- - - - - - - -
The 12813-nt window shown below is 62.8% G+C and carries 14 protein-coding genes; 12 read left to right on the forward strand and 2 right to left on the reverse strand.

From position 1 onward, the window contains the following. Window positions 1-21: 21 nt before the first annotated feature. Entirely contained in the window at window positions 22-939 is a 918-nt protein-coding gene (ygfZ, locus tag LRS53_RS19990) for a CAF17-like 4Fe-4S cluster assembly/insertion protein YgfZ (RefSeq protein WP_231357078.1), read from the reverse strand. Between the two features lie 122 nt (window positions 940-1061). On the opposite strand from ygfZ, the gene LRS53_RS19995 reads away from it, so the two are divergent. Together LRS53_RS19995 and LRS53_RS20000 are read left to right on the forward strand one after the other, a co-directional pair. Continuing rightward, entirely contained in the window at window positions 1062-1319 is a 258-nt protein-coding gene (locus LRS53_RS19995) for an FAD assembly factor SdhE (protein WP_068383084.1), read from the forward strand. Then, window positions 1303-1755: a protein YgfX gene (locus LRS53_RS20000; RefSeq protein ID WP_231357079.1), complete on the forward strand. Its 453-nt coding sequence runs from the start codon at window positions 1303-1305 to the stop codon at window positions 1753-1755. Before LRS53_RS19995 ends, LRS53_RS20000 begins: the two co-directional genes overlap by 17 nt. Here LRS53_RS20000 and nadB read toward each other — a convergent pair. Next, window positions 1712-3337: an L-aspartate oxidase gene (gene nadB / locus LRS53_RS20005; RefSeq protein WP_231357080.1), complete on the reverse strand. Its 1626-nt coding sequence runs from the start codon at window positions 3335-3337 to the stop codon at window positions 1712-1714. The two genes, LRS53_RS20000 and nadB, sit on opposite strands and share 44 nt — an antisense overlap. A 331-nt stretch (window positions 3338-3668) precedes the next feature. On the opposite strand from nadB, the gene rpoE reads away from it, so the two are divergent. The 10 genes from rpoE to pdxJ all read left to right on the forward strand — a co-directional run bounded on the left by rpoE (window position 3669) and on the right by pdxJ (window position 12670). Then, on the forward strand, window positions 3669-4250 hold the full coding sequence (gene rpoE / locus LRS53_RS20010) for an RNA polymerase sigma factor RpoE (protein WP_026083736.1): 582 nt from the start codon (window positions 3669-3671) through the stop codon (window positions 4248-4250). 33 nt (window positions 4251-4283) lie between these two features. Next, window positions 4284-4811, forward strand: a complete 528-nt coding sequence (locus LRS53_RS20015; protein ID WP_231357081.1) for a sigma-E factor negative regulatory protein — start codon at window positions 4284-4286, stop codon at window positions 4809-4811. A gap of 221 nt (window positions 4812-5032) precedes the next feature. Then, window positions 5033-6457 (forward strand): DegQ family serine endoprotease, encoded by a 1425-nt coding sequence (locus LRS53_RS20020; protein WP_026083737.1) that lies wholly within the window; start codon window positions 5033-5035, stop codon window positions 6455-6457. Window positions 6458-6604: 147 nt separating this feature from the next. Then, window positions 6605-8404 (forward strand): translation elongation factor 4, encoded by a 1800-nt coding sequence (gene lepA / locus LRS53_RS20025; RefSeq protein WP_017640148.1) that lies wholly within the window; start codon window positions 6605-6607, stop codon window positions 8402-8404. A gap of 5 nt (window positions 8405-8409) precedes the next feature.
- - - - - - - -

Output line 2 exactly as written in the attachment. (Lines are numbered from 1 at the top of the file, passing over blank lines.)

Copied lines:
From position 1 onward, the window contains the following. Window positions 1-21: 21 nt before the first annotated feature. Entirely contained in the window at window positions 22-939 is a 918-nt protein-coding gene (ygfZ, locus tag LRS53_RS19990) for a CAF17-like 4Fe-4S cluster assembly/insertion protein YgfZ (RefSeq protein WP_231357078.1), read from the reverse strand. Between the two features lie 122 nt (window positions 940-1061). On the opposite strand from ygfZ, the gene LRS53_RS19995 reads away from it, so the two are divergent. Together LRS53_RS19995 and LRS53_RS20000 are read left to right on the forward strand one after the other, a co-directional pair. Continuing rightward, entirely contained in the window at window positions 1062-1319 is a 258-nt protein-coding gene (locus LRS53_RS19995) for an FAD assembly factor SdhE (protein WP_068383084.1), read from the forward strand. Then, window positions 1303-1755: a protein YgfX gene (locus LRS53_RS20000; RefSeq protein ID WP_231357079.1), complete on the forward strand. Its 453-nt coding sequence runs from the start codon at window positions 1303-1305 to the stop codon at window positions 1753-1755. Before LRS53_RS19995 ends, LRS53_RS20000 begins: the two co-directional genes overlap by 17 nt. Here LRS53_RS20000 and nadB read toward each other — a convergent pair. Next, window positions 1712-3337: an L-aspartate oxidase gene (gene nadB / locus LRS53_RS20005; RefSeq protein WP_231357080.1), complete on the reverse strand. Its 1626-nt coding sequence runs from the start codon at window positions 3335-3337 to the stop codon at window positions 1712-1714. The two genes, LRS53_RS20000 and nadB, sit on opposite strands and share 44 nt — an antisense overlap. A 331-nt stretch (window positions 3338-3668) precedes the next feature. On the opposite strand from nadB, the gene rpoE reads away from it, so the two are divergent. The 10 genes from rpoE to pdxJ all read left to right on the forward strand — a co-directional run bounded on the left by rpoE (window position 3669) and on the right by pdxJ (window position 12670). Then, on the forward strand, window positions 3669-4250 hold the full coding sequence (gene rpoE / locus LRS53_RS20010) for an RNA polymerase sigma factor RpoE (protein WP_026083736.1): 582 nt from the start codon (window positions 3669-3671) through the stop codon (window positions 4248-4250). 33 nt (window positions 4251-4283) lie between these two features. Next, window positions 4284-4811, forward strand: a complete 528-nt coding sequence (locus LRS53_RS20015; protein ID WP_231357081.1) for a sigma-E factor negative regulatory protein — start codon at window positions 4284-4286, stop codon at window positions 4809-4811. A gap of 221 nt (window positions 4812-5032) precedes the next feature. Then, window positions 5033-6457 (forward strand): DegQ family serine endoprotease, encoded by a 1425-nt coding sequence (locus LRS53_RS20020; protein WP_026083737.1) that lies wholly within the window; start codon window positions 5033-5035, stop codon window positions 6455-6457. Window positions 6458-6604: 147 nt separating this feature from the next. Then, window positions 6605-8404 (forward strand): translation elongation factor 4, encoded by a 1800-nt coding sequence (gene lepA / locus LRS53_RS20025; RefSeq protein WP_017640148.1) that lies wholly within the window; start codon window positions 6605-6607, stop codon window positions 8402-8404. A gap of 5 nt (window positions 8405-8409) precedes the next feature.